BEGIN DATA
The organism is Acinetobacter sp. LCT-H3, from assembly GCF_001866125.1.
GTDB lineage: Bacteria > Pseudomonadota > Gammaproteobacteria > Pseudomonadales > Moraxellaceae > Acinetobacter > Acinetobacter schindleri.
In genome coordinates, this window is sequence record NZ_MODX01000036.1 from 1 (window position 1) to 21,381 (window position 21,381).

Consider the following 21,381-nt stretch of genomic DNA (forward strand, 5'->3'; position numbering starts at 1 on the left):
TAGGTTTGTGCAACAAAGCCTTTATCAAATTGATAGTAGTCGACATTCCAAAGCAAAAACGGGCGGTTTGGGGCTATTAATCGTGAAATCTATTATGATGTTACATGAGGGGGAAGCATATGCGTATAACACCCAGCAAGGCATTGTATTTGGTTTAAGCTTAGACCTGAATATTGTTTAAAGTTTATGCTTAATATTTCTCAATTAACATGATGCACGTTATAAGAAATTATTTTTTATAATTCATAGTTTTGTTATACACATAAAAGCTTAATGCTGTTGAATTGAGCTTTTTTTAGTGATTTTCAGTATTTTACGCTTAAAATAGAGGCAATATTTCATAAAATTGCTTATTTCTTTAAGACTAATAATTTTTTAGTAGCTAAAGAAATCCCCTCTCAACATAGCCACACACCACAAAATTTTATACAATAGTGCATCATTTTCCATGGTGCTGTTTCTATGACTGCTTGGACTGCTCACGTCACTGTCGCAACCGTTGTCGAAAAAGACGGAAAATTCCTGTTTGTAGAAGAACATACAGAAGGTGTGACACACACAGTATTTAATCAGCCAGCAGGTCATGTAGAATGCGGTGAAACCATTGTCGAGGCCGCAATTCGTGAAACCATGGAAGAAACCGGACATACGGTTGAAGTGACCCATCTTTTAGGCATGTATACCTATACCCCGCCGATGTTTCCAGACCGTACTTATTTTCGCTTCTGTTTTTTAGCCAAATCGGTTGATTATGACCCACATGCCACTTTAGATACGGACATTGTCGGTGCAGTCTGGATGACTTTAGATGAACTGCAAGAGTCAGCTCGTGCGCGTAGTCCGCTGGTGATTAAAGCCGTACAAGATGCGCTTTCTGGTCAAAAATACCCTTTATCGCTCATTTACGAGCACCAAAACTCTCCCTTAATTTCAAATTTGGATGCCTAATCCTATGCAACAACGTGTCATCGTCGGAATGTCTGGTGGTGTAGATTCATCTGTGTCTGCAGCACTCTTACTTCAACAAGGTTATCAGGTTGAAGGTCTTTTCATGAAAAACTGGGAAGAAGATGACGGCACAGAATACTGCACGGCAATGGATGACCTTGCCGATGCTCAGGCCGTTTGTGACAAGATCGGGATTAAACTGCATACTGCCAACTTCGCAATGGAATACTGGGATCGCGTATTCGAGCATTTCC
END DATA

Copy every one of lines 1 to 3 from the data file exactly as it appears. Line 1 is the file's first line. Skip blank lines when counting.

The organism is Acinetobacter sp. LCT-H3, from assembly GCF_001866125.1.
GTDB lineage: Bacteria > Pseudomonadota > Gammaproteobacteria > Pseudomonadales > Moraxellaceae > Acinetobacter > Acinetobacter schindleri.
In genome coordinates, this window is sequence record NZ_MODX01000036.1 from 1 (window position 1) to 21,381 (window position 21,381).